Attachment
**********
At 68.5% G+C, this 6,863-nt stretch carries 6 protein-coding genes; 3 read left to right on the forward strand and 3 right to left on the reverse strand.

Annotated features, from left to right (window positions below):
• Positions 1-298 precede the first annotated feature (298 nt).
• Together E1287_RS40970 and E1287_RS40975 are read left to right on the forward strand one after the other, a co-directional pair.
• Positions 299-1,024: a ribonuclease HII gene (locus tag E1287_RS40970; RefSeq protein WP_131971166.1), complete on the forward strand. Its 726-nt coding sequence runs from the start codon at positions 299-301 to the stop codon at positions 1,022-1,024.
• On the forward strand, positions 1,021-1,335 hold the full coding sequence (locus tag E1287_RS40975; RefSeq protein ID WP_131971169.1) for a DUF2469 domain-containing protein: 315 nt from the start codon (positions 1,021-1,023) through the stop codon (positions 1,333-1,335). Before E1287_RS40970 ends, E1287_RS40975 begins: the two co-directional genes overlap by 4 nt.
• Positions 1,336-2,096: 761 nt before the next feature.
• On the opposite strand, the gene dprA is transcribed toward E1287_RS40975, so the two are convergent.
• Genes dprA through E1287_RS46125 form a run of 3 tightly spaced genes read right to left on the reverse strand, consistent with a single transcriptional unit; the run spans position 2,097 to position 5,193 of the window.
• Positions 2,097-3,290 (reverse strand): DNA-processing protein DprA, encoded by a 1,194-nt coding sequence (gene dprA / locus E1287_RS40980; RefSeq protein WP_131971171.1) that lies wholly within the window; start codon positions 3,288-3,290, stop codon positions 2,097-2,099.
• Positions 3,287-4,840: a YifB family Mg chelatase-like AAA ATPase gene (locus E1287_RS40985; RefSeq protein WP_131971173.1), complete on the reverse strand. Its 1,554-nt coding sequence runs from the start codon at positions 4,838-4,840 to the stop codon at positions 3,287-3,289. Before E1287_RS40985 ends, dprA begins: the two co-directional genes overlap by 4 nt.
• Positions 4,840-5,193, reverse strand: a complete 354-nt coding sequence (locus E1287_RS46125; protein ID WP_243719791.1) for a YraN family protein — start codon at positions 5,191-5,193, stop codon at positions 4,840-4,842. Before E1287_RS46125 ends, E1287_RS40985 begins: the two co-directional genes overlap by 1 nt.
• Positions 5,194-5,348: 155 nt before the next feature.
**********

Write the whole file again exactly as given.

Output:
At 68.5% G+C, this 6,863-nt stretch carries 6 protein-coding genes; 3 read left to right on the forward strand and 3 right to left on the reverse strand.

Annotated features, from left to right (window positions below):
• Positions 1-298 precede the first annotated feature (298 nt).
• Together E1287_RS40970 and E1287_RS40975 are read left to right on the forward strand one after the other, a co-directional pair.
• Positions 299-1,024: a ribonuclease HII gene (locus tag E1287_RS40970; RefSeq protein WP_131971166.1), complete on the forward strand. Its 726-nt coding sequence runs from the start codon at positions 299-301 to the stop codon at positions 1,022-1,024.
• On the forward strand, positions 1,021-1,335 hold the full coding sequence (locus tag E1287_RS40975; RefSeq protein ID WP_131971169.1) for a DUF2469 domain-containing protein: 315 nt from the start codon (positions 1,021-1,023) through the stop codon (positions 1,333-1,335). Before E1287_RS40970 ends, E1287_RS40975 begins: the two co-directional genes overlap by 4 nt.
• Positions 1,336-2,096: 761 nt before the next feature.
• On the opposite strand, the gene dprA is transcribed toward E1287_RS40975, so the two are convergent.
• Genes dprA through E1287_RS46125 form a run of 3 tightly spaced genes read right to left on the reverse strand, consistent with a single transcriptional unit; the run spans position 2,097 to position 5,193 of the window.
• Positions 2,097-3,290 (reverse strand): DNA-processing protein DprA, encoded by a 1,194-nt coding sequence (gene dprA / locus E1287_RS40980; RefSeq protein WP_131971171.1) that lies wholly within the window; start codon positions 3,288-3,290, stop codon positions 2,097-2,099.
• Positions 3,287-4,840: a YifB family Mg chelatase-like AAA ATPase gene (locus E1287_RS40985; RefSeq protein WP_131971173.1), complete on the reverse strand. Its 1,554-nt coding sequence runs from the start codon at positions 4,838-4,840 to the stop codon at positions 3,287-3,289. Before E1287_RS40985 ends, dprA begins: the two co-directional genes overlap by 4 nt.
• Positions 4,840-5,193, reverse strand: a complete 354-nt coding sequence (locus E1287_RS46125; protein ID WP_243719791.1) for a YraN family protein — start codon at positions 5,191-5,193, stop codon at positions 4,840-4,842. Before E1287_RS46125 ends, E1287_RS40985 begins: the two co-directional genes overlap by 1 nt.
• Positions 5,194-5,348: 155 nt before the next feature.